The Soviet Union has adopted a two-pronged public relations strategy leading up to the Geneva summit meeting, increasing anti-U.S. rhetoric at home to lower expectations, while abroad it is avoiding direct confrontation with the Reagan administration and appealing to critics of U.S. arms control positions, according to western analysts here.
The shift in Soviet public statements to American and international audiences from confrontation to defensiveness is aimed at greater adeptness in appealing to critics in the United States and among U.S. allies of Reagan administration policies such as the "Star Wars" missile defense plan, the analysts said.
Soviet Foreign Minister Eduard Shevardnadze's speech yesterday at the United Nations, critical of the United States but short on virulently anti-American rhetoric, exemplifies the face lift in Moscow's treatment of the United States in the international arena, analysts here said.
"We have never been the initiators of confrontation between the United States and the Soviet Union," Shevardnadze told the U.N. General Assembly.
In contrast, the Soviet Communist Party newspaper Pravda and other Soviet publications aimed at domestic rather than international audiences have sharpened their criticism of the United States in recent weeks. The Soviet press has featured frequent attacks on the Reagan administration's arms control positions and heavy coverage of some American human rights cases.
"Prior to previous summits with the Americans, the anti-U.S. rhetoric has been calmed in the press," one Soviet commentator said in an interview. "This time it has increased."
The Gorbachev adviser behind the critical treatment of the United States in the Soviet press is Aleksander Yakovlev, U.S. Kremlinologist Jerry Hough said in an interview here. Yakovlev, a former Soviet ambassador to Canada, has written several harshly anti-American works, including most recently, "From Truman to Reagan."
Shortly after summit plans were announced last July, Soviet officials shifted from confronting the Reagan administration on arms control to appealing to critics of Reagan's Strategic Defense Initiative (SDI), the space-based antimissile project popularly known as "Star Wars." Criticism of the United States before domestic audiences picked up at the same time.
"They want to give the world the impression that they are approaching the summit reasonably," one senior western diplomat here said of senior Soviet officials, "and they are dampening expectations at home for positive results there."
Before the announcement of the summit conference, Soviet leader Mikhail Gorbachev warned that if the U.S. negotiators continued "marking time" at the Geneva talks, the Soviet Union would have to "reappraise the entire situation" -- apparently threatening a walk-out.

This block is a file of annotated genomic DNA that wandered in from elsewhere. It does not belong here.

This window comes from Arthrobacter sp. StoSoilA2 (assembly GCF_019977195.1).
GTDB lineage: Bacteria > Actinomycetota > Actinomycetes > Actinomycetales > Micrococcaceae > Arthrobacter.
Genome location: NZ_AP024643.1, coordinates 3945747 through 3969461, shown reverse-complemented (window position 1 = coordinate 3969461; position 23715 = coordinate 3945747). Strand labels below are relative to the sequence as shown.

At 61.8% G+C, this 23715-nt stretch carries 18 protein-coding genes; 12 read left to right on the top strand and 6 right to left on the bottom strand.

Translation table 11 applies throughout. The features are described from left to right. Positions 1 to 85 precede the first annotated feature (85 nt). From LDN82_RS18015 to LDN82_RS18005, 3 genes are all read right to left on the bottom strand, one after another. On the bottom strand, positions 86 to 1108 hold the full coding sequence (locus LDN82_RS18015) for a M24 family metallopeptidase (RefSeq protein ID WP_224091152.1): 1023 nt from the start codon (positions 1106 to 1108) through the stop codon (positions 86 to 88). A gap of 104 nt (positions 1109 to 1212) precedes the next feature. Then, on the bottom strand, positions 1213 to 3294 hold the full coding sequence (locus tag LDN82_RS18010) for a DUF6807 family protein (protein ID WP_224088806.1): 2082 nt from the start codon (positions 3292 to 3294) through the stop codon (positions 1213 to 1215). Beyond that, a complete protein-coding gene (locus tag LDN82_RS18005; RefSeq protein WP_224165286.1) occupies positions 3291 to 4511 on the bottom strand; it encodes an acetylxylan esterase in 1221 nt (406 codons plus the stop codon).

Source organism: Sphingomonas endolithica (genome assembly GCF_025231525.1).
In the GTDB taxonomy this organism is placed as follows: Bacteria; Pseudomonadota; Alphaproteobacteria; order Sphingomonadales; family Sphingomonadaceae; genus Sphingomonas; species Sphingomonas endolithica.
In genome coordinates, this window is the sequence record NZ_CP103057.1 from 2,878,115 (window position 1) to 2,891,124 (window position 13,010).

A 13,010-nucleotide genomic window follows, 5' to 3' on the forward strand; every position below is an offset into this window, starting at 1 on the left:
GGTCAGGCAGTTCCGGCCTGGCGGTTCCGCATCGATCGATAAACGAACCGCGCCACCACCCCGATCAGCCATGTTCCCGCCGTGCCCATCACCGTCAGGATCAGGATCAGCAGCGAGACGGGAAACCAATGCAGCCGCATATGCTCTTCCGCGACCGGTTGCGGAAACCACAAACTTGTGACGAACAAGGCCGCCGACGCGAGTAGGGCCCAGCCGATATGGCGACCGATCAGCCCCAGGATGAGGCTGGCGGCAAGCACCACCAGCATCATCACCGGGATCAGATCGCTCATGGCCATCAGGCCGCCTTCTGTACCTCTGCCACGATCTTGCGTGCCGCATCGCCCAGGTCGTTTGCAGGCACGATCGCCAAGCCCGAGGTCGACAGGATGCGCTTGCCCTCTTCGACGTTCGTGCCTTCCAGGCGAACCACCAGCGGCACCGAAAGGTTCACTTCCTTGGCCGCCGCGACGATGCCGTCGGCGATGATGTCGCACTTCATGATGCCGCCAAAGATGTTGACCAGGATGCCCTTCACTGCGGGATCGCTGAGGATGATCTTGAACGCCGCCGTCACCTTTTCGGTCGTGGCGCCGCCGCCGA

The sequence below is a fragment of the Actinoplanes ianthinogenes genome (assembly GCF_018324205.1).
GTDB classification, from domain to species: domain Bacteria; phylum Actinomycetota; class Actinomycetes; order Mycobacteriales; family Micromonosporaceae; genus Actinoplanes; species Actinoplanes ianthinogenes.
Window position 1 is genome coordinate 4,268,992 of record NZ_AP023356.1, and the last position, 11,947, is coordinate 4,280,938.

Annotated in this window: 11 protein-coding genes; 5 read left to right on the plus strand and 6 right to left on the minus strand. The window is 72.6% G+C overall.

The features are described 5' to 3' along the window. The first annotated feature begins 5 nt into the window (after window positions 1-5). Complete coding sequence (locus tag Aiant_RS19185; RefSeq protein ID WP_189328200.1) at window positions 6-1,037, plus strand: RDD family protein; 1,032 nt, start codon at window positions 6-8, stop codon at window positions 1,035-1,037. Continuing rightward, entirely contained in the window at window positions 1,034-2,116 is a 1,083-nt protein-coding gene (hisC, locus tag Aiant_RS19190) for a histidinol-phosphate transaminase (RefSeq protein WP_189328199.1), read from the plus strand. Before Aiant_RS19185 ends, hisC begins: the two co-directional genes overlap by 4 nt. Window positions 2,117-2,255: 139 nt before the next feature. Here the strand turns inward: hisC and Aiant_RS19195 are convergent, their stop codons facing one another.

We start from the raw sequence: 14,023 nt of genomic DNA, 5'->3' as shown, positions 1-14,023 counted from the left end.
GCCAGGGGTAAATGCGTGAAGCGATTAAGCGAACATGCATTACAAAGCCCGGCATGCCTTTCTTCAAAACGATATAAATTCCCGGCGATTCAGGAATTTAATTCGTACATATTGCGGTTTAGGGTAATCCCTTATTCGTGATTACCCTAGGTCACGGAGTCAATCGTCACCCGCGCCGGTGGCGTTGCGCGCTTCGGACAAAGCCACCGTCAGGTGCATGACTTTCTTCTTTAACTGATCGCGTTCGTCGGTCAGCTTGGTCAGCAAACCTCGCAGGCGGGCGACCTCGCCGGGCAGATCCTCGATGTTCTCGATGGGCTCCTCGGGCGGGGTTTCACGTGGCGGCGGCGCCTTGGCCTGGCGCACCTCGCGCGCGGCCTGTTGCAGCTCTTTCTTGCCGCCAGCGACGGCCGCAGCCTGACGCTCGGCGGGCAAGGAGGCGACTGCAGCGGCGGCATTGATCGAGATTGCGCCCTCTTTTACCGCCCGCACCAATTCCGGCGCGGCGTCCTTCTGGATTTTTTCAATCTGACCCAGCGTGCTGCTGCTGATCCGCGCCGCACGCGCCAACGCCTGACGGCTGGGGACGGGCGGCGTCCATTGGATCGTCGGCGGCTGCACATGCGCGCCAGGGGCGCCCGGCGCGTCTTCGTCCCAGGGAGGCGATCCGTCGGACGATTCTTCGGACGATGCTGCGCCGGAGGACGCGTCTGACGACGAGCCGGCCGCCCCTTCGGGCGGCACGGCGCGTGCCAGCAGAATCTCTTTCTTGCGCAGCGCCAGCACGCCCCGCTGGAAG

More recently, Gorbachev has dropped his confrontational tone and adopted the language of western peace activists, backing it up with reminders of his moratoriam proposals on nuclear testings and deployment of intermediate-range missiles.
"We can either survive or perish together," Gorbachev said in an interview with Time magazine Aug. 28. "We are prepared to switch our mode . . . to a peaceful track. As you say, live and let live."
Other Soviet officials, too, have launched appeals to opponents of the U.S. position in Geneva, particularly of SDI. Georgi Arbatov, head of the U.S.A. and Canada Institute, recently returned to Moscow from a trip to the United States, where he met with SDI critics. In recent weeks, Gorbachev has conferred in Moscow with opposition politicians from Japan and West Germany who have pledged their opposition to the program. He is to go next week to France, the strongest critic of SDI in Western Europe.
Despite Reagan's persistent position that Star Wars is not a bargaining chip in the Geneva talks, Gorbachev raised his June offer of "really deep cuts" in Soviet nuclear armaments, to an August promise of "radical proposals" for arms reductions as a trade-off for SDI. Soviet officials have leaked rumors that Shevardnadze will tell Reagan that "radical proposals" refers to a 40 percent cut.
In the Soviet press, articles accusing the United States of "whipping up the arms race" and poisoning the atmosphere before the summit meeting persist.
In addition there have been heavily publicized examples of U.S. abuses of human rights, which western observers say have picked up since the summit was announced.
The Soviet Union's attempt to enlist other countries in its opposition to SDI suits the aims of Gorbachev's professed preference for a broader foreign policy that would deemphasize relations with Washington, western analysts here said. "The intention of the policy is to get other countries to put pressure on the U.S. before the summit," a senior western diplomat said.
Since Gorbachev came to power in March, Moscow has put a greater emphasis on improving its relations with China and Japan, countries that have enjoyed positive political relations with the United States. After the TWA hostage crisis in June, the Soviets engaged in a flurry of diplomatic initiatives in the Middle East.
"They have tried to make use of every opportunity to broaden their narrowly concentrated influence in throughout the Middle East," the diplomat said.